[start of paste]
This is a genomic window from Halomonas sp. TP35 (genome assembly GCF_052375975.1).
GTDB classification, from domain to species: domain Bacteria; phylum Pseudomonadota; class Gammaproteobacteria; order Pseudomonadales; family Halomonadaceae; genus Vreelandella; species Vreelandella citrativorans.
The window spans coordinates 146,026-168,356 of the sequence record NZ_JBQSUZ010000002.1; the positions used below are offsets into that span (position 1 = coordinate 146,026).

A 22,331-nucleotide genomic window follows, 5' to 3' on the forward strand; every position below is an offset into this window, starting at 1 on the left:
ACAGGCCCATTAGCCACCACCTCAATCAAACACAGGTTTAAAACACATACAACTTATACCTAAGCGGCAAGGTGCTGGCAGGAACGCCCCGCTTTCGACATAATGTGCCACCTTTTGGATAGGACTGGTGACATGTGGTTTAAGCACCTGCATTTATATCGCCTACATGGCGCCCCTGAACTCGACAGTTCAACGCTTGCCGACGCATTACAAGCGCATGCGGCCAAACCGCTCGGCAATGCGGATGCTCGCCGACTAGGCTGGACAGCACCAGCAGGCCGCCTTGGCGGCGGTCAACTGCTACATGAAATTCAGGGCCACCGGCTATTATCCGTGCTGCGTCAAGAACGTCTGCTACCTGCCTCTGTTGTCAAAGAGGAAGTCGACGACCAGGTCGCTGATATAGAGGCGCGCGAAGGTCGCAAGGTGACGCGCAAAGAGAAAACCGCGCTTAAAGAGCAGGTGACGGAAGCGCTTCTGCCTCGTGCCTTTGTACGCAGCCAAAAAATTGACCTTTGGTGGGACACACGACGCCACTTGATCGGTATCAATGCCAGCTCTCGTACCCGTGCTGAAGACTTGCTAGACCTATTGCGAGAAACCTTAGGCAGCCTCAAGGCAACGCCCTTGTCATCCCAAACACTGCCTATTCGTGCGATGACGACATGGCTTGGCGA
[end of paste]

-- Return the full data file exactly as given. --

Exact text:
This is a genomic window from Halomonas sp. TP35 (genome assembly GCF_052375975.1).
GTDB classification, from domain to species: domain Bacteria; phylum Pseudomonadota; class Gammaproteobacteria; order Pseudomonadales; family Halomonadaceae; genus Vreelandella; species Vreelandella citrativorans.
The window spans coordinates 146,026-168,356 of the sequence record NZ_JBQSUZ010000002.1; the positions used below are offsets into that span (position 1 = coordinate 146,026).

A 22,331-nucleotide genomic window follows, 5' to 3' on the forward strand; every position below is an offset into this window, starting at 1 on the left:
ACAGGCCCATTAGCCACCACCTCAATCAAACACAGGTTTAAAACACATACAACTTATACCTAAGCGGCAAGGTGCTGGCAGGAACGCCCCGCTTTCGACATAATGTGCCACCTTTTGGATAGGACTGGTGACATGTGGTTTAAGCACCTGCATTTATATCGCCTACATGGCGCCCCTGAACTCGACAGTTCAACGCTTGCCGACGCATTACAAGCGCATGCGGCCAAACCGCTCGGCAATGCGGATGCTCGCCGACTAGGCTGGACAGCACCAGCAGGCCGCCTTGGCGGCGGTCAACTGCTACATGAAATTCAGGGCCACCGGCTATTATCCGTGCTGCGTCAAGAACGTCTGCTACCTGCCTCTGTTGTCAAAGAGGAAGTCGACGACCAGGTCGCTGATATAGAGGCGCGCGAAGGTCGCAAGGTGACGCGCAAAGAGAAAACCGCGCTTAAAGAGCAGGTGACGGAAGCGCTTCTGCCTCGTGCCTTTGTACGCAGCCAAAAAATTGACCTTTGGTGGGACACACGACGCCACTTGATCGGTATCAATGCCAGCTCTCGTACCCGTGCTGAAGACTTGCTAGACCTATTGCGAGAAACCTTAGGCAGCCTCAAGGCAACGCCCTTGTCATCCCAAACACTGCCTATTCGTGCGATGACGACATGGCTTGGCGA